148. Imperfection on the move
While I sympathise with Nietzsche’s thought on several points, I deviate from it in several ways, to develop my perspective of imperfection on the move.
Like Nietzsche, I reject absolutes but take values seriously. I add that most often values are adopted tacitly, without any question of validity arising at all. I will return to that in a later item in this blog. But where critical reflection is possible and relevant, one can legitimately accept values (and truths), as temporary, currently the best we have, given language and largely tacit established notions, while remaining open to possible failure of our cognitive make-up and to the need for revision in the face of new experience, meanings, or arguments.
Instead of Nietzsche’s Will to Power I posit a Will to Creation, including art as well as invention and innovation. That includes the need, and perhaps Nietzschean enjoyment, of overcoming resistance, but counter to Nietzsche, not as a fundamental value in itself, but as inevitable in creation. While for Nietzsche the will to power is primary, with creation as its highest manifestation, for me will to creation is primary.
Like Nietzsche I propose that one’s own prejudice also yields a resistance one needs to overcome. Will to power should apply also to the self. However, Nietzsche sought that in rivalry with opponents. In contrast with Nietzsche I propose that instead of vanquishing others, one needs to be receptive and empathetic to them, to be open to their opposition. This is needed to achieve the highest form of freedom: the freedom to change what one wants to want, and to overcome one’s prejudices. I argued this extensively in my book ‘Beyond humanism’, and in earlier items in this blog (49 and 60)
Here, I oppose enlightenment rhetoric of autonomous selves, in self-realization, and Nietzsche’s extension of it into self-affirmation. Even according to Nietzsche himself there is no originary, unitary, given self to affirm. The self is multiple and in flux, and develops in interaction with especially the social environment.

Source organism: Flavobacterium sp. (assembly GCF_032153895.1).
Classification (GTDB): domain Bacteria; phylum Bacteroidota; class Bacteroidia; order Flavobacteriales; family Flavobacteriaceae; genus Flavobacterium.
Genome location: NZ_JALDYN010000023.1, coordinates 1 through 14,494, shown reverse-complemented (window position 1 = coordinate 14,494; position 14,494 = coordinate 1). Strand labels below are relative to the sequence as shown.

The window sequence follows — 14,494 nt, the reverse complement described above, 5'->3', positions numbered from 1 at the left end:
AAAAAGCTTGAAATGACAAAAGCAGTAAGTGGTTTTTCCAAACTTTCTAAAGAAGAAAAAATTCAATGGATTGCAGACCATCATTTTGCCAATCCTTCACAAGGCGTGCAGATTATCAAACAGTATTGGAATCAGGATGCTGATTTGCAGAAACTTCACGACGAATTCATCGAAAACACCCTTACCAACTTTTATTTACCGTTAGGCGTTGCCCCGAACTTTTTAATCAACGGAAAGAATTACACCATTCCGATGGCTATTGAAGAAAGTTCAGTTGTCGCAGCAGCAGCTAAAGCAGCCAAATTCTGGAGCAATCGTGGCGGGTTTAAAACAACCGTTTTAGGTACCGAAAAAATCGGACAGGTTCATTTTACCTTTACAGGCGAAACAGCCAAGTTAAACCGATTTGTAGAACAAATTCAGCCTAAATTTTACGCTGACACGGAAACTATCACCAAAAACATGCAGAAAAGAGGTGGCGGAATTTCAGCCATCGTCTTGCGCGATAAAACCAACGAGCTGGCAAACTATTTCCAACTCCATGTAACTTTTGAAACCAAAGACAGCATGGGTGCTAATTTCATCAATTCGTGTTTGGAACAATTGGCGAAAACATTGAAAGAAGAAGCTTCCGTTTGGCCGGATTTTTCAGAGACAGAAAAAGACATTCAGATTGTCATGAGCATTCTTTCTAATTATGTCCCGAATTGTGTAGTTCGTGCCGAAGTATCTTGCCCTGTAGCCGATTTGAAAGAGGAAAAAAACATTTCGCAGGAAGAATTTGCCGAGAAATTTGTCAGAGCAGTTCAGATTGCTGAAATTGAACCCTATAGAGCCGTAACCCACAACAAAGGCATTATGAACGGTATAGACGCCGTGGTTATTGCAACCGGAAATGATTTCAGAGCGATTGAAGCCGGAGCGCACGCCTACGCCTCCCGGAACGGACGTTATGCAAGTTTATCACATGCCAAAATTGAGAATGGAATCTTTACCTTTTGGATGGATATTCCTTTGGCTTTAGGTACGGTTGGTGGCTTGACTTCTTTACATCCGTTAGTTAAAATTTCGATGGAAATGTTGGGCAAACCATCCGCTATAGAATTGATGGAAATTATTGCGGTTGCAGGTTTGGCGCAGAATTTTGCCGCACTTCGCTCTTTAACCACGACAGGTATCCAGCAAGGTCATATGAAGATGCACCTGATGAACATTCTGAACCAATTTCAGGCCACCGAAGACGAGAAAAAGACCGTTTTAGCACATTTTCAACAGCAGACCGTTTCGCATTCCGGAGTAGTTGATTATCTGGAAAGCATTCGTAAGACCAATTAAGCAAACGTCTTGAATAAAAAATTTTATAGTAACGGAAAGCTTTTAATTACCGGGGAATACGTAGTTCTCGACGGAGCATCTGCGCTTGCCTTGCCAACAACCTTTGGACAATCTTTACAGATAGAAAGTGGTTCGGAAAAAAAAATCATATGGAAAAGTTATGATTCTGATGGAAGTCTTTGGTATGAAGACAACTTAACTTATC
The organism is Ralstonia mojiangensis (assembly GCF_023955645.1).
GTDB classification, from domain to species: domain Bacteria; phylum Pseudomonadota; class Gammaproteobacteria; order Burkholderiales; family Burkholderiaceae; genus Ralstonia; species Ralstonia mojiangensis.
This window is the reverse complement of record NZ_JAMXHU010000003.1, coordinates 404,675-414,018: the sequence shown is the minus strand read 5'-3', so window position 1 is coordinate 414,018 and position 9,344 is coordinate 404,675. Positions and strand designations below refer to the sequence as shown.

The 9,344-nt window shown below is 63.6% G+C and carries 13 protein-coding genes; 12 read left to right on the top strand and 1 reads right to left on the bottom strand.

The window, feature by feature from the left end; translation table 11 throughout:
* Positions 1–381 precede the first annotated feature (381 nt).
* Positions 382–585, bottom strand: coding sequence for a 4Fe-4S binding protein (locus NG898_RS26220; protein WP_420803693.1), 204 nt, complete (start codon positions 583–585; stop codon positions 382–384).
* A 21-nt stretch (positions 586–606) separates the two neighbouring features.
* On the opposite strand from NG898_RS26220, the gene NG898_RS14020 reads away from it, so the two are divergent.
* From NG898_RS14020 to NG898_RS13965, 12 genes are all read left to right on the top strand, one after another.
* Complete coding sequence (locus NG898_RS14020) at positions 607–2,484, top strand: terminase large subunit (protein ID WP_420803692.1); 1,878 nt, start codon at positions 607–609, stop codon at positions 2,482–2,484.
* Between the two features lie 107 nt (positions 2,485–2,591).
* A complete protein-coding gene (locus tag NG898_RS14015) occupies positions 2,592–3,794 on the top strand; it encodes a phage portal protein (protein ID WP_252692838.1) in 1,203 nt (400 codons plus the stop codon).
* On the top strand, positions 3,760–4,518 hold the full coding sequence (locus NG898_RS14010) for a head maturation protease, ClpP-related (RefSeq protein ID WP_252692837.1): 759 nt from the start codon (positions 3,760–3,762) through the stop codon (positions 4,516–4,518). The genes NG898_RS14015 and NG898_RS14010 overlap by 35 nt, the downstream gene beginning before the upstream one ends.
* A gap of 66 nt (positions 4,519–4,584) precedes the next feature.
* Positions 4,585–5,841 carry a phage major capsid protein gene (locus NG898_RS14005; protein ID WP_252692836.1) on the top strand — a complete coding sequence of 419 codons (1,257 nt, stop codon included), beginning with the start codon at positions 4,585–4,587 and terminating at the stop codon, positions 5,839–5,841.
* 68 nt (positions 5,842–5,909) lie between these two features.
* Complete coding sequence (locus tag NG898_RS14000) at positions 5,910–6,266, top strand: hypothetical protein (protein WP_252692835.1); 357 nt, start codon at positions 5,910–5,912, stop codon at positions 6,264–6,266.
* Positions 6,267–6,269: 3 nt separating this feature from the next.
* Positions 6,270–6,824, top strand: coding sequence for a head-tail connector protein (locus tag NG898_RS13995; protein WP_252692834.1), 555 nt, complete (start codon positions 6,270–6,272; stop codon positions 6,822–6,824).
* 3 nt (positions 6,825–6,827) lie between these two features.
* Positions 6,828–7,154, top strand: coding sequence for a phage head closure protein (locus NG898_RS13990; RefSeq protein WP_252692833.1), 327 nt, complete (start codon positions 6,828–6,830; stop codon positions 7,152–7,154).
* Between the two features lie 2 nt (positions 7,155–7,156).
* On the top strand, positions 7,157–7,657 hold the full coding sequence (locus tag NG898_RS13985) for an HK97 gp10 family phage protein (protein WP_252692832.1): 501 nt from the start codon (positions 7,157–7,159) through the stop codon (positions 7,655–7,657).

As indicated earlier in this blog, I endorse the fallibilist view of pragmatism, and the related notion of ‘truth’ as ‘warranted assertability’, but with some modifications.
How relativistic is the principle of warranted assertability? The answer to the absence of absolute, objective values should not be relativistic surrender to the incommensurability of values from different perspectives but, to the contrary, commitment to ongoing effort at debate between opposing views.
The criterion of warranted assertability is not only success in terms of utility, but also success more widely, in debate, with arguments that mobilize all relevant knowledge and experience, including facts.
While accepting the impossibility of achieving certain, objective truth, I re-institute facts and realism, in a non-absolute, contingent fashion.
Facts are indeed perspectival and theory-laden, but they are mostly less arbitrary and more reliable than theoretical speculation. In my practice as a scientist I have encountered situations where the perception of facts did vary with differences in theoretical perspective, but also cases where one could agree on them to settle differences in theory.
I do not believe in realism in the form of correspondence between ideas or perceptions with items in reality, but I do endorse realism in the sense that our ideas develop, mostly tacitly, without our being aware of it, in interaction with reality, as a function of experienced success, and in that sense somehow reflect them, though not as in a mirror. What, then, do we ‘have in mind’? I will discuss that in a later in this blog.
Finally, how could and why should one adopt the basic value of creation that I propose? I think we do have the drive and ability to creation as a result of evolution: it has given the human species an advantage in survival. I think it is advisable to adopt creation as a value for the flourishing of one’s own life and lives after that. Why? Does flourishing human life have absolute importance? I don’t know, but since we have life it seems best to make the best of it.
How all this works out in life and society has been the subject of a number of previous items in this blog.